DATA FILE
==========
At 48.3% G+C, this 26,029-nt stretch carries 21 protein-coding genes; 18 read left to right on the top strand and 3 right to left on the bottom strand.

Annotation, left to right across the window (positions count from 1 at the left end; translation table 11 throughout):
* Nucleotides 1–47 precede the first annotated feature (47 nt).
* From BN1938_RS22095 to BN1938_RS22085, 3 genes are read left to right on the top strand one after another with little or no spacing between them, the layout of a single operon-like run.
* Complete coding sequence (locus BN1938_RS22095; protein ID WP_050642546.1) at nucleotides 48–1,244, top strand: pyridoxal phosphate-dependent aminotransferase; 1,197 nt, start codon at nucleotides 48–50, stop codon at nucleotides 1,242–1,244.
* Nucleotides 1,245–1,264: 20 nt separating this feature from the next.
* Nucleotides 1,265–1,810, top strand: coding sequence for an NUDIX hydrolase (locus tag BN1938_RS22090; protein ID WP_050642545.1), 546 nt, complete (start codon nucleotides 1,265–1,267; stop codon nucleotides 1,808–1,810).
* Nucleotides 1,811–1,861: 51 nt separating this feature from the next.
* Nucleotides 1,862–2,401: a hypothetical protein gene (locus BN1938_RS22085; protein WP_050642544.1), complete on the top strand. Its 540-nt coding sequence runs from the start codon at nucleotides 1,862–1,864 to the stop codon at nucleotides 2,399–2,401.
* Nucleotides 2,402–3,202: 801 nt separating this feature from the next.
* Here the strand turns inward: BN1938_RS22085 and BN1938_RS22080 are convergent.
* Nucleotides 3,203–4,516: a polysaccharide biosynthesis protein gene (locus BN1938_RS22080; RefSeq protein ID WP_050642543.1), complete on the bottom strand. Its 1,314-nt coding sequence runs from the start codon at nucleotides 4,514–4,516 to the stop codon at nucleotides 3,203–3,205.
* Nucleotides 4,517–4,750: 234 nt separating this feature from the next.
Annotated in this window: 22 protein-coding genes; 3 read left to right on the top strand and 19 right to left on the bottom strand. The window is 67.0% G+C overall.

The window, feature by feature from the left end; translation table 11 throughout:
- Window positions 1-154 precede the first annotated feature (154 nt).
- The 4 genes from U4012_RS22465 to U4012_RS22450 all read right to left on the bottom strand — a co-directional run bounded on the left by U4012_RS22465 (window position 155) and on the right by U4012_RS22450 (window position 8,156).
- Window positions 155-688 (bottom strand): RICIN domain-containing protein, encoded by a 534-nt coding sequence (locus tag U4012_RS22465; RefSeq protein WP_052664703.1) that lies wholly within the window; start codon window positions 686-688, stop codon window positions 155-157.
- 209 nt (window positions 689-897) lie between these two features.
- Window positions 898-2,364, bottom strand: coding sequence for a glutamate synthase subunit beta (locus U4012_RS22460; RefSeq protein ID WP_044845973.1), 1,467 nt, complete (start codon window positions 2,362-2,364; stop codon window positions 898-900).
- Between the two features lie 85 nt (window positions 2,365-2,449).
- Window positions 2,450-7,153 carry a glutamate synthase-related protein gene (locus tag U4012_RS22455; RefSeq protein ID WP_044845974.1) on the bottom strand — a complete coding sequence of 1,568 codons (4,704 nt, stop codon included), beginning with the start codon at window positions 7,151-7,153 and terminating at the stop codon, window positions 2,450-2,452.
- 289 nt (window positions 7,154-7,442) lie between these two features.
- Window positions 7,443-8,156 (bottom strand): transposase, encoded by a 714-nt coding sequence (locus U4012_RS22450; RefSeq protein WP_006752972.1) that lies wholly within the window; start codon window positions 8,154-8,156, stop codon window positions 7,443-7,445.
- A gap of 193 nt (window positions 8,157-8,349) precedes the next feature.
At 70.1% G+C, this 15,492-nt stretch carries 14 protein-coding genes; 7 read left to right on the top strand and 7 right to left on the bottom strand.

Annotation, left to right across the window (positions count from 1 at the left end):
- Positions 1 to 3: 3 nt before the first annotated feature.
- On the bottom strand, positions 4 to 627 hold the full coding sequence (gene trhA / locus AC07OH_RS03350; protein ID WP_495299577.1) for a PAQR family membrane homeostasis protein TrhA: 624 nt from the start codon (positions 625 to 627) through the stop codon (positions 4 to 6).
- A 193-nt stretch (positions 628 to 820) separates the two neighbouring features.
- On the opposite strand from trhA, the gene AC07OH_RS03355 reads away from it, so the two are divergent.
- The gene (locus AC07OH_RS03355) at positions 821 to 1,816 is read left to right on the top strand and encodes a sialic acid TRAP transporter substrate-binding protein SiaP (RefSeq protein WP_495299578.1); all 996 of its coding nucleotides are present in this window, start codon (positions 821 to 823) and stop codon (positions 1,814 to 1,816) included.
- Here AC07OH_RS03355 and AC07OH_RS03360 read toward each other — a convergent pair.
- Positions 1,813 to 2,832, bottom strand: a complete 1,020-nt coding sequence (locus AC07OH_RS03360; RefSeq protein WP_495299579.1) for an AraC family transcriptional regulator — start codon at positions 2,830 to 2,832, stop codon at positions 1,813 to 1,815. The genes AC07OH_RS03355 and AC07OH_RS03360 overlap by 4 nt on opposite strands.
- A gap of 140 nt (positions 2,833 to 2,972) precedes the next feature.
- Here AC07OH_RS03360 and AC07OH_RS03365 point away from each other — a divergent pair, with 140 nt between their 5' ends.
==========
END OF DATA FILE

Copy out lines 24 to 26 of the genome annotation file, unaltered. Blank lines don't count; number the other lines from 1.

- Window positions 7,443-8,156 (bottom strand): transposase, encoded by a 714-nt coding sequence (locus U4012_RS22450; RefSeq protein WP_006752972.1) that lies wholly within the window; start codon window positions 8,154-8,156, stop codon window positions 7,443-7,445.
- A gap of 193 nt (window positions 8,157-8,349) precedes the next feature.
At 70.1% G+C, this 15,492-nt stretch carries 14 protein-coding genes; 7 read left to right on the top strand and 7 right to left on the bottom strand.